Parody accounts are one of the enjoyable things about Twitter, there are some great ones out there. There are the many Queen, and other members of the Royal Family, parody accounts, Don Brash, Mad Dog Prebble, Asenati Taylor and many more that come and go. Some of them are better than others. However, they may be fun and interesting for people to watch, but Twitter users with a high public profile need to be careful. They can be rather convincing, particularly when they play up to perceived stereotypes of the people they are parodying.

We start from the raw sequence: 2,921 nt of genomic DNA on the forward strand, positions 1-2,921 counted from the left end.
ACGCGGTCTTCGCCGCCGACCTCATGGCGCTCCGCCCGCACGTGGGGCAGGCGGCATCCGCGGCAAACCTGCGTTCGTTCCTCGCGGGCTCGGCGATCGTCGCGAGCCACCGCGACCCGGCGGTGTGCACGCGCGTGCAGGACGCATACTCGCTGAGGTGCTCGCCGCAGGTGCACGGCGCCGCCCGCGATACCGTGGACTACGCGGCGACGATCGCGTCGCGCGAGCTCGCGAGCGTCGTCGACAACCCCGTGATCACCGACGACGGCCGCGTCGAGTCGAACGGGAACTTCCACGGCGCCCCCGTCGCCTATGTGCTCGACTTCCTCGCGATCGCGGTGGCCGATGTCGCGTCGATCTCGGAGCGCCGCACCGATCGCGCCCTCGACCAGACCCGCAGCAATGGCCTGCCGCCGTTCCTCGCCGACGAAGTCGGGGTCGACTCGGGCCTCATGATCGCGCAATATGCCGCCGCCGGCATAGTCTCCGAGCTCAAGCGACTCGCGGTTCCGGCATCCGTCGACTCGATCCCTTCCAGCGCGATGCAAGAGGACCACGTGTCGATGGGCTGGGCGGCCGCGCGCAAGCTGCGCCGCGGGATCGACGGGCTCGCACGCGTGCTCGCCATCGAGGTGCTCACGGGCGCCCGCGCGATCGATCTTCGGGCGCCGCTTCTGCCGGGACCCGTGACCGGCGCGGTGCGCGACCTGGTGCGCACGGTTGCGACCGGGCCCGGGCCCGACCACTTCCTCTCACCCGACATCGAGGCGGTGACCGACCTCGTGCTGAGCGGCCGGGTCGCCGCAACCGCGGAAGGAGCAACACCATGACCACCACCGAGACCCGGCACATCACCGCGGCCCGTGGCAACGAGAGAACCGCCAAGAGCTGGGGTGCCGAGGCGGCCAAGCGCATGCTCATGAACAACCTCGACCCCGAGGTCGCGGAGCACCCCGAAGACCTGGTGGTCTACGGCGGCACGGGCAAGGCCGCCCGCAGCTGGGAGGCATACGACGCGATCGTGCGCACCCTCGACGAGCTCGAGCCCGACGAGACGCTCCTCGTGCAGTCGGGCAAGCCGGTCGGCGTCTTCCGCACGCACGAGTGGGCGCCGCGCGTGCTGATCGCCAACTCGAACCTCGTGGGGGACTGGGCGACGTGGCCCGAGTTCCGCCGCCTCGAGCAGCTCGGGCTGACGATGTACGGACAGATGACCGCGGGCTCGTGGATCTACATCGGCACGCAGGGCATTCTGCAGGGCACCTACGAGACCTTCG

Twitter sets some rules:
Now not all accounts are going to meet this standard, so it is up to MPs, party officials, members of the press gallery to be careful about who they engage with, and how. It looks like last night Melissa Lee fell into the trap of responding to a parody account, as if it was the real account.
The exchange isn’t that bad for Melissa, but it should serve as a warning to other MPs and party officials about who they reply to and how. I suspect we will see more and more parody accounts as the election campaign continues.